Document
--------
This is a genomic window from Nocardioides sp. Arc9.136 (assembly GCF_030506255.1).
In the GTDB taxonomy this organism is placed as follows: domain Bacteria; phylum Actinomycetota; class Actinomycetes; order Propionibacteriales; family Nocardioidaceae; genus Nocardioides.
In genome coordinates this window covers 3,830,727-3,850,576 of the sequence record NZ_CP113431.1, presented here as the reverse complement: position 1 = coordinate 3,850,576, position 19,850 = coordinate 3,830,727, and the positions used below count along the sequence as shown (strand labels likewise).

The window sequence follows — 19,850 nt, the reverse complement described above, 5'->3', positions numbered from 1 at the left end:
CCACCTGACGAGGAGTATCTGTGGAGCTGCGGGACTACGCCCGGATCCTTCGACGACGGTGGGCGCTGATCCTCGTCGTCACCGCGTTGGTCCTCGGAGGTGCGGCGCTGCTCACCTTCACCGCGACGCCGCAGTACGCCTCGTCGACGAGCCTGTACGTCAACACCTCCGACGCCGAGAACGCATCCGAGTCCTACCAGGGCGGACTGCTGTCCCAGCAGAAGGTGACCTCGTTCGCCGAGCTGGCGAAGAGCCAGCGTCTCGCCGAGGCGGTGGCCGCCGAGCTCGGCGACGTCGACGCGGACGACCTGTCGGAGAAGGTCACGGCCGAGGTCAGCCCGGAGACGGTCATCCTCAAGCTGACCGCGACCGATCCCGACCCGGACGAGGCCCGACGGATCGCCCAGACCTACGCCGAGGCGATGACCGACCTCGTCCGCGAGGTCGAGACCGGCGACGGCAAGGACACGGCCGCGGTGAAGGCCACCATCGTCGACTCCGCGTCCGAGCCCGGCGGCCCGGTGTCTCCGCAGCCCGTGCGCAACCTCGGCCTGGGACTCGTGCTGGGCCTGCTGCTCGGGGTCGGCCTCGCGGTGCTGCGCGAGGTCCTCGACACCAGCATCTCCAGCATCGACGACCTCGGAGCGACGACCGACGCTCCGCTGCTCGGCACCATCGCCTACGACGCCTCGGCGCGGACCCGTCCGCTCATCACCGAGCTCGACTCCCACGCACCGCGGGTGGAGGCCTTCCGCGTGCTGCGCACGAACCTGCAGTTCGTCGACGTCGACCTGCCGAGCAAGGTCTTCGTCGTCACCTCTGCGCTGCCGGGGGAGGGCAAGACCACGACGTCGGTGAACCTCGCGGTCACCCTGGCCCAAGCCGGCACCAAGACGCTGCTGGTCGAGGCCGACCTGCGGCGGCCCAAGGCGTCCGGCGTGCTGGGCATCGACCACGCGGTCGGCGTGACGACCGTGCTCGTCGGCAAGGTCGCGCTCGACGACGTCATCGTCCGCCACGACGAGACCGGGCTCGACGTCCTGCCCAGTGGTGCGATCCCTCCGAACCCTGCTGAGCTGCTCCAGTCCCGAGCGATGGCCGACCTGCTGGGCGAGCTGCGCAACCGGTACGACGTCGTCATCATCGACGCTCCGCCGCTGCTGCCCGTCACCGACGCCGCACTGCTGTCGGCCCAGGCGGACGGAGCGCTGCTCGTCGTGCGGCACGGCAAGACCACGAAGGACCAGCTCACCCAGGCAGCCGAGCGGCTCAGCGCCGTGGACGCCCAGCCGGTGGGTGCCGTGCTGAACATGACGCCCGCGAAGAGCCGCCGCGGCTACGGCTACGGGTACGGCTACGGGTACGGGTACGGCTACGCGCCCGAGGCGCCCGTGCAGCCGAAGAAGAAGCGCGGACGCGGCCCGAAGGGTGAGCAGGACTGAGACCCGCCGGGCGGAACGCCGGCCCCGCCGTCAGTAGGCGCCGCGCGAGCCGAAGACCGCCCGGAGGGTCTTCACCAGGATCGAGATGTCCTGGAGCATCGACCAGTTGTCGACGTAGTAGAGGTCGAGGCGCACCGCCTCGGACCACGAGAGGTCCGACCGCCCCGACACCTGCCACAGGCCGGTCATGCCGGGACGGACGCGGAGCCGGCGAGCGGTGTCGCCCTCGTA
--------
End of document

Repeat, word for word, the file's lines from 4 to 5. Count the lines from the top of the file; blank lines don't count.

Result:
The window sequence follows — 19,850 nt, the reverse complement described above, 5'->3', positions numbered from 1 at the left end:
CCACCTGACGAGGAGTATCTGTGGAGCTGCGGGACTACGCCCGGATCCTTCGACGACGGTGGGCGCTGATCCTCGTCGTCACCGCGTTGGTCCTCGGAGGTGCGGCGCTGCTCACCTTCACCGCGACGCCGCAGTACGCCTCGTCGACGAGCCTGTACGTCAACACCTCCGACGCCGAGAACGCATCCGAGTCCTACCAGGGCGGACTGCTGTCCCAGCAGAAGGTGACCTCGTTCGCCGAGCTGGCGAAGAGCCAGCGTCTCGCCGAGGCGGTGGCCGCCGAGCTCGGCGACGTCGACGCGGACGACCTGTCGGAGAAGGTCACGGCCGAGGTCAGCCCGGAGACGGTCATCCTCAAGCTGACCGCGACCGATCCCGACCCGGACGAGGCCCGACGGATCGCCCAGACCTACGCCGAGGCGATGACCGACCTCGTCCGCGAGGTCGAGACCGGCGACGGCAAGGACACGGCCGCGGTGAAGGCCACCATCGTCGACTCCGCGTCCGAGCCCGGCGGCCCGGTGTCTCCGCAGCCCGTGCGCAACCTCGGCCTGGGACTCGTGCTGGGCCTGCTGCTCGGGGTCGGCCTCGCGGTGCTGCGCGAGGTCCTCGACACCAGCATCTCCAGCATCGACGACCTCGGAGCGACGACCGACGCTCCGCTGCTCGGCACCATCGCCTACGACGCCTCGGCGCGGACCCGTCCGCTCATCACCGAGCTCGACTCCCACGCACCGCGGGTGGAGGCCTTCCGCGTGCTGCGCACGAACCTGCAGTTCGTCGACGTCGACCTGCCGAGCAAGGTCTTCGTCGTCACCTCTGCGCTGCCGGGGGAGGGCAAGACCACGACGTCGGTGAACCTCGCGGTCACCCTGGCCCAAGCCGGCACCAAGACGCTGCTGGTCGAGGCCGACCTGCGGCGGCCCAAGGCGTCCGGCGTGCTGGGCATCGACCACGCGGTCGGCGTGACGACCGTGCTCGTCGGCAAGGTCGCGCTCGACGACGTCATCGTCCGCCACGACGAGACCGGGCTCGACGTCCTGCCCAGTGGTGCGATCCCTCCGAACCCTGCTGAGCTGCTCCAGTCCCGAGCGATGGCCGACCTGCTGGGCGAGCTGCGCAACCGGTACGACGTCGTCATCATCGACGCTCCGCCGCTGCTGCCCGTCACCGACGCCGCACTGCTGTCGGCCCAGGCGGACGGAGCGCTGCTCGTCGTGCGGCACGGCAAGACCACGAAGGACCAGCTCACCCAGGCAGCCGAGCGGCTCAGCGCCGTGGACGCCCAGCCGGTGGGTGCCGTGCTGAACATGACGCCCGCGAAGAGCCGCCGCGGCTACGGCTACGGGTACGGCTACGGGTACGGGTACGGCTACGCGCCCGAGGCGCCCGTGCAGCCGAAGAAGAAGCGCGGACGCGGCCCGAAGGGTGAGCAGGACTGAGACCCGCCGGGCGGAACGCCGGCCCCGCCGTCAGTAGGCGCCGCGCGAGCCGAAGACCGCCCGGAGGGTCTTCACCAGGATCGAGATGTCCTGGAGCATCGACCAGTTGTCGACGTAGTAGAGGTCGAGGCGCACCGCCTCGGACCACGAGAGGTCCGACCGCCCCGACACCTGCCACAGGCCGGTCATGCCGGGACGGACGCGGAGCCGGCGAGCGGTGTCGCCCTCGTA